Charts 23/10/00


John Eden - "Those? Tenner the lot, mate..." bargain basement Top Ten


  1. Felix - Don't You Want Me 12"(Hooj Choons) - "dum dum de dum dum dee da dum da dum" -anthem!
  2. Sparks - Beat The Clock 7" (Virgin) - "Didn't Look That Good In Shorts"
  3. Village People - San Francisco/Macho Man 12" (DJM) - 'nuff said
  4. Super Cat - Boops 7" (Techniques) Killer! A guaranteed smile 'n' sway record
  5. Bonobo - Silver promo 7" (Tru Thoughts) - deeply chill, well constructed ambient breaks
  6. Earth Wind and Fire - Saturday Night 7" (CBS) - for when it's Saturday Night... plus insane cosmic jazz b-side.
  7. King Sun-D Moet - Hey Love 7" (Rhythm King) - gratuitous Art of Noise sampling, but cool rapping rather than SHIT TRANCE!
  8. Dinah Washington - Unforgettable/What A Difference A Day Makes 7" (Stardust) "Twenty Four Little Hours..." - check "Run Lola Run" for added vibes...
  9. The Who - Won't Get Fooled Again 7" (Polydor) - "Here Comes The New Boss, Same As The Old Boss"
  10. Steam - Na Na Hey Hey Kiss Him Goodbye 7" (Fontana) - all together now...


Paul Meme - Top Ten 2Step Records

On reflection this selection is heavily breakbeat oriented with less representation than you might expect of the straight ahead r'n'b-flavoured uk-garage, and no 4x4 tracks. Maybe I'm falling prey to a perceived "Big Beat-ization" of uk-garage.

Many will object to the almost juvenile drooling over Old Skool and its recycling into 2 Step which is so prevalent at the moment and to which I am clearly not immune. But fuck it, these are great tunes and I for one don't care much if I offend people's sensibilities by getting into some fabulous and apparently obsolete music whose appeal is created as much by nostalgia as by excitement at the recycling of now-historical material.

Just as Congo Natty excels in danceability where too much modern drum'n'bass dissolves into self-referential trick-nology, yet is vilified for being retro, so the jump-up excitement of "breakbeat garage" is too-often dismissed as comic book and not "propah", when instead it's deeply linked with the electro-soul of mainstream garage.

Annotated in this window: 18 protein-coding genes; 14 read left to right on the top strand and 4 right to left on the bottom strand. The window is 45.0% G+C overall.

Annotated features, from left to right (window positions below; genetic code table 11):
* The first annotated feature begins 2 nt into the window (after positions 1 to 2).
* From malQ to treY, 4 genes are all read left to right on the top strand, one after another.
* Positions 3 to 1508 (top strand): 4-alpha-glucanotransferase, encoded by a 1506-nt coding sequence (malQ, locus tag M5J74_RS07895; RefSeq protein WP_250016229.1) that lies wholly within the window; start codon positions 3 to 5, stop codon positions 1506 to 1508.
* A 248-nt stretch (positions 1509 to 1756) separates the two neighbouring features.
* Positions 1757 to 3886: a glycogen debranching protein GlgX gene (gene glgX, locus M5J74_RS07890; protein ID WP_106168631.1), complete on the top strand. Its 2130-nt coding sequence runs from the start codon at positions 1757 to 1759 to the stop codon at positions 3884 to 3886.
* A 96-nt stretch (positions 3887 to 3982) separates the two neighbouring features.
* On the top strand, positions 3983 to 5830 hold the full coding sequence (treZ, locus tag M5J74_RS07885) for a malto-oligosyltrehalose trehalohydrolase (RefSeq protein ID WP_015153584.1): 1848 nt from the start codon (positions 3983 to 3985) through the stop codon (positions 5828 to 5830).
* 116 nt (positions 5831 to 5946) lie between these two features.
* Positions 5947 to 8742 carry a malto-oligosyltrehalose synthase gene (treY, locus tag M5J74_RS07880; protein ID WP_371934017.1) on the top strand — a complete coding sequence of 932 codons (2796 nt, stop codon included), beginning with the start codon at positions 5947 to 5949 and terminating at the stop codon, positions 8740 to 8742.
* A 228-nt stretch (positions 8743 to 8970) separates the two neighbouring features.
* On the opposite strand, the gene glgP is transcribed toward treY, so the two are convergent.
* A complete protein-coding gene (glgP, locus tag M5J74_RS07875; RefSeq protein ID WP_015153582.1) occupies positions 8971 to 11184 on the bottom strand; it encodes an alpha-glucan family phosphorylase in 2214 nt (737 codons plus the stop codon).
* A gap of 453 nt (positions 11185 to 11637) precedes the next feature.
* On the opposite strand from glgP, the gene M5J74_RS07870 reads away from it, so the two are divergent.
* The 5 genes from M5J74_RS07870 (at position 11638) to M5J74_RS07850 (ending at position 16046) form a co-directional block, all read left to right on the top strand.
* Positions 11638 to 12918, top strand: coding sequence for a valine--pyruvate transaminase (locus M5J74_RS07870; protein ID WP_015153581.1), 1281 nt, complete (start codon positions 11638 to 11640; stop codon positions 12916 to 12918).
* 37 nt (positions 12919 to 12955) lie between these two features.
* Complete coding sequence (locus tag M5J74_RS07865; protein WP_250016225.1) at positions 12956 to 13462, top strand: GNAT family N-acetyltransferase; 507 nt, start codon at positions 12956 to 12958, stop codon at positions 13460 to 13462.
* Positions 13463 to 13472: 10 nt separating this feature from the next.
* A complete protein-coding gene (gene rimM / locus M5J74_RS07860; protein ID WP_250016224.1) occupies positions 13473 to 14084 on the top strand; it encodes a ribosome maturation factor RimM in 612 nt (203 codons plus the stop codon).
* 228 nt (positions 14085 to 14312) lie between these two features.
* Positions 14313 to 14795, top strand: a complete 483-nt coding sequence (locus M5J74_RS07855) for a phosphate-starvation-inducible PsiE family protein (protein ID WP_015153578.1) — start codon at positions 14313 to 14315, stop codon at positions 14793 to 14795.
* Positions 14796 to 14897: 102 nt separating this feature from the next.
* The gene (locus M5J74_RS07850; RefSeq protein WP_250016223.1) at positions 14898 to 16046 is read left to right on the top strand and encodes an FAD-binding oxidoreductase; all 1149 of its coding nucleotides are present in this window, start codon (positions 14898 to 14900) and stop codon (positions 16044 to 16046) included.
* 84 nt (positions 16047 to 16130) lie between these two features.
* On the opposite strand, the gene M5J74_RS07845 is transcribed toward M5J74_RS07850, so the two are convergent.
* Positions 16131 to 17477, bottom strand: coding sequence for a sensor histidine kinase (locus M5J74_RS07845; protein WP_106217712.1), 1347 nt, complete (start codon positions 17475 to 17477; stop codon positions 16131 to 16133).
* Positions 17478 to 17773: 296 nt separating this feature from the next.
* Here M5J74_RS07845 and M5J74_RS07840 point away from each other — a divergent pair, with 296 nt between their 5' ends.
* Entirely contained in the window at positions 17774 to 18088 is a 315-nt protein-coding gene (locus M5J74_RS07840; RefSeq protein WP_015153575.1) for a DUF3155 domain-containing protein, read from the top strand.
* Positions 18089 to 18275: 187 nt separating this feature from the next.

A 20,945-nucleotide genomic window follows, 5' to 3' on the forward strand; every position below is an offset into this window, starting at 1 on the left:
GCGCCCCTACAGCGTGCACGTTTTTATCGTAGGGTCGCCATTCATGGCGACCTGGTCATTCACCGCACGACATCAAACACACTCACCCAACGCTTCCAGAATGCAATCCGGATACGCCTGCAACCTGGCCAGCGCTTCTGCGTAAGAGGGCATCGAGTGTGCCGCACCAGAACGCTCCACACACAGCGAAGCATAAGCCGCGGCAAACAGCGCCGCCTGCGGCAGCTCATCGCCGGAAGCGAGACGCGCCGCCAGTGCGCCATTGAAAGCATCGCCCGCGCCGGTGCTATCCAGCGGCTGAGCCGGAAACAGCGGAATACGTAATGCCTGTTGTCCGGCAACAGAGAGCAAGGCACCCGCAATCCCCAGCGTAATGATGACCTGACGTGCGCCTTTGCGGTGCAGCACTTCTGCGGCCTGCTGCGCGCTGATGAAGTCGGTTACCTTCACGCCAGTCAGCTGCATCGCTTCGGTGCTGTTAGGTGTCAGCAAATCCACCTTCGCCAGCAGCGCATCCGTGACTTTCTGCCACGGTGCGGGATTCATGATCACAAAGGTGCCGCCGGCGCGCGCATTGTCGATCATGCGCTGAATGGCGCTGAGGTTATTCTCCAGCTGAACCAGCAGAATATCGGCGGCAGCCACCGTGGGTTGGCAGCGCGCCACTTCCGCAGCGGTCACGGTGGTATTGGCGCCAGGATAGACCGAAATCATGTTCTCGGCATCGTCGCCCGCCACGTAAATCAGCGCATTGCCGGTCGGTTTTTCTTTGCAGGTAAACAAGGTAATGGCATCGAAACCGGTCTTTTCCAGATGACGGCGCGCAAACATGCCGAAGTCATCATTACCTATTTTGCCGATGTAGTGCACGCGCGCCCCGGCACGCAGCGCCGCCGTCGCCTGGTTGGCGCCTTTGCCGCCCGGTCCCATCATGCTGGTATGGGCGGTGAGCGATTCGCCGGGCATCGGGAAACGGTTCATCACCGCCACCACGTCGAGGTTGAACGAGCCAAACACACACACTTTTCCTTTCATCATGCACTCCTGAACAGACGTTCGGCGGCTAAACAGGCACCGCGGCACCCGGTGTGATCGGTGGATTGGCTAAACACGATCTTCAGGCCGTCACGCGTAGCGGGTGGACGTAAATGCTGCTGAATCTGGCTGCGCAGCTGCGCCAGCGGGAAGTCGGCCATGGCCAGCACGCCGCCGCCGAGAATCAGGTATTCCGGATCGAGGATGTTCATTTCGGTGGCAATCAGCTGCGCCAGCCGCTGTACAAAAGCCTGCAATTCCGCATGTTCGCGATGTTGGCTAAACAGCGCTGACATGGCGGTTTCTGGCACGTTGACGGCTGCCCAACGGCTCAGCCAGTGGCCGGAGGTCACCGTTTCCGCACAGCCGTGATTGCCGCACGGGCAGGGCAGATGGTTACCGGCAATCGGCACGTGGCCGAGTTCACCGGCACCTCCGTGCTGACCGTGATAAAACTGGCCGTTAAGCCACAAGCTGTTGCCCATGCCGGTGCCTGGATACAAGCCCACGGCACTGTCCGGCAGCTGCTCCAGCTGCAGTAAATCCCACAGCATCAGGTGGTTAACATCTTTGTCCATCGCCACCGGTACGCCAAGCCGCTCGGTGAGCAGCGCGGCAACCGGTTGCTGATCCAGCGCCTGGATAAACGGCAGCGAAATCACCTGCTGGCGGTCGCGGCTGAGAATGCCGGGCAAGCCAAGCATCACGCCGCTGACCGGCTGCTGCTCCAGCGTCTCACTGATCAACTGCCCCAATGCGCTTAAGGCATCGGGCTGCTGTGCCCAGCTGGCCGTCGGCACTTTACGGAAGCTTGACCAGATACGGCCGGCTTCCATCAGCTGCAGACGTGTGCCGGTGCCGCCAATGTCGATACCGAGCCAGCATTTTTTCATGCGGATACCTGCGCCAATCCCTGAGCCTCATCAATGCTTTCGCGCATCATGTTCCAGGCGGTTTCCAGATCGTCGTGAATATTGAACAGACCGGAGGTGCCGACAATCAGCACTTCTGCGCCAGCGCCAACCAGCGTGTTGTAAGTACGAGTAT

While there's an enthusiasm here for the beat-driven and banging, it is set against a background of mainstream garage which is far more r'n'b- and vocal-flavoured, and which I still adore -- I just haven't been buying much recently.

So don't think that the muscular tunes here represent a retreat from Soul. It's still here.

1. DJ Zinc -- Untitled (Bingo Promo)
On the flip of the promo for "Jammin'" is this astounding piece of spacey breakbeat that seems to work at every tempo from trip hop to jungle. Slotted into a breakbeat garage set it adds a unique vibe of deepness with ferocity. It's simultanously old skool in the use of the breaks, and futuristic because there hasn't really been a garage record like this before. And it's deep. It's excellent.

2. The Bomb Squad -- No Dub / Bad Acid (Big Kid Productions)
Two absolutely blinding breakbeat garage slammers pressed really LOUD on concrete-like vinyl. No Dub is a smokey Louisiana funk 2 Step headnodder in the vein of It's A New Dawn or Section 13's mix of Freak The Funk, with delicious southern soul-jazz vocals and mighty set of Hammond licks. It's both understated and rocking at the same time. The flip is possibly even better -- a raging darkside paranoia track with a lovely twisted voice-over sample and superb junglistic programmed breaks and hardcore bass. You know you need this.